Full-time freelance editor and writer
I recently reviewed the resume that I used to obtain my current library position. After reviewing it, I realized that my resume wasn’t really all that impressive for position that I applied. What probably got the hiring manager (my current boss) to pick up the phone and call me for an interview was my cover letter.
The ad, from what I can recall, wanted an “enthusiastic, friendly, outgoing, and motivated” person to apply for the job. Trust me, I am all that and a bag of chips. (One of the few areas in which I am confident.) I had dreamed of being able to help patrons at the library desk since I was a library page at the tender age of 14. (smile) But my resume excelled in nothing but journalism and editorial experience. How in the world could I convince a hiring manager that someone who had a mostly solitary work experience background could translate into an energetic person who would “relish” (yes, I used that word) the opportunity to work with the public? Read more…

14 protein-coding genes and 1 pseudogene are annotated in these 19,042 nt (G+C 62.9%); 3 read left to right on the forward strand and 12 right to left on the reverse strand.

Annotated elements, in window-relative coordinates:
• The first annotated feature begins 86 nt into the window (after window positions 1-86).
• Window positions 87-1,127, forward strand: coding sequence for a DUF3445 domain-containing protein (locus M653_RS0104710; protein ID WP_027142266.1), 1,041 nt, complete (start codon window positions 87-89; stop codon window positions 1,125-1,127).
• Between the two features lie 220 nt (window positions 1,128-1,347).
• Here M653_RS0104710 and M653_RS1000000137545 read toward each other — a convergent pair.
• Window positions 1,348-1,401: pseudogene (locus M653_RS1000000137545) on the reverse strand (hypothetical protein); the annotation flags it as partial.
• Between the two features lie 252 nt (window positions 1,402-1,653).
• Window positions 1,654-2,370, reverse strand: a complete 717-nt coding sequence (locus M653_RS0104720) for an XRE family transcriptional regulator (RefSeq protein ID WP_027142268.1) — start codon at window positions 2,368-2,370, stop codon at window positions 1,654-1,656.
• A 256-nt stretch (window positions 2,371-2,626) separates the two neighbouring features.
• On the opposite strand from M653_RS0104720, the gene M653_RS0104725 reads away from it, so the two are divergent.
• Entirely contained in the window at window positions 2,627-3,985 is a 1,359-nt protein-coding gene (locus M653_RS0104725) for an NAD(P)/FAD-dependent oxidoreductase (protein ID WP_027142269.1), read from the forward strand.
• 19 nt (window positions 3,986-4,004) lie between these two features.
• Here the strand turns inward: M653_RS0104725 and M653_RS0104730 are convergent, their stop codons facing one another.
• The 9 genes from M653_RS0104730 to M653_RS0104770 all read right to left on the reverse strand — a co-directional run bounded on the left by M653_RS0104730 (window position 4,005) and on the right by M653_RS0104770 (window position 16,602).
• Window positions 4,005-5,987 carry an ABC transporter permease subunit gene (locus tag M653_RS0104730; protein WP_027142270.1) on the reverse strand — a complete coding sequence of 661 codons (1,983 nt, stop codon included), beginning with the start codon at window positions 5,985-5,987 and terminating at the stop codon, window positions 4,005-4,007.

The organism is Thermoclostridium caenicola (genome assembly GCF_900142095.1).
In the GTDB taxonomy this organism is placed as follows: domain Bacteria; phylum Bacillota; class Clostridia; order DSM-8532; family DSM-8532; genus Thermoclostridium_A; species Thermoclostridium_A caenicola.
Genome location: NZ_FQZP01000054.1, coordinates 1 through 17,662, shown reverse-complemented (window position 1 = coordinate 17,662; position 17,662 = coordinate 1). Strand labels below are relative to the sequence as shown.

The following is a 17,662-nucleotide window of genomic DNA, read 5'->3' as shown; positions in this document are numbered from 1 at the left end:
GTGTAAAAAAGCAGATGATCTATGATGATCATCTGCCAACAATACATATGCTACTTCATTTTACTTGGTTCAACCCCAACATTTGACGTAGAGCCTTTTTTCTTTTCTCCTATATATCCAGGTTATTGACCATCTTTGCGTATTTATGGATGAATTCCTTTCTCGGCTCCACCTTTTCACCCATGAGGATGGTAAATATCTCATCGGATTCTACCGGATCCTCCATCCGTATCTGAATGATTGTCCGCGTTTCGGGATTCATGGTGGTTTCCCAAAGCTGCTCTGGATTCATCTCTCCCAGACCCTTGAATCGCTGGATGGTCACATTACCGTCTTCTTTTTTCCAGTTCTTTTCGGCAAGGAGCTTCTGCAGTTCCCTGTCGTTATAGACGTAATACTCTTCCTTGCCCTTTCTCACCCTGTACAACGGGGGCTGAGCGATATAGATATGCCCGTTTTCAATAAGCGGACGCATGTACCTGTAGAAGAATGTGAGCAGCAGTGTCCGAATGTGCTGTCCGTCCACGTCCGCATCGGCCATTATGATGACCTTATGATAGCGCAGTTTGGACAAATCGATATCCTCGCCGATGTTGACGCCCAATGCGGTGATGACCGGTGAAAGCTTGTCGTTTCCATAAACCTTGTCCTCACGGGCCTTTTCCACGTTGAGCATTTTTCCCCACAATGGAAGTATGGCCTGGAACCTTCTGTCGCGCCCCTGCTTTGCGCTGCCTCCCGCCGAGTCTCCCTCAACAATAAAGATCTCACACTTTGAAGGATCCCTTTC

By the time the big day rolls around,
- You’ve done your research on the company,
- Discovered where you fit the job description and can play up your strengths where you don’t, and
- Have rehearsed your answers to frequently asked questions that might be lobbed your way.
Doing these things may not make you less nervous but it has certainly made you more prepared than most of the other candidates. Read more…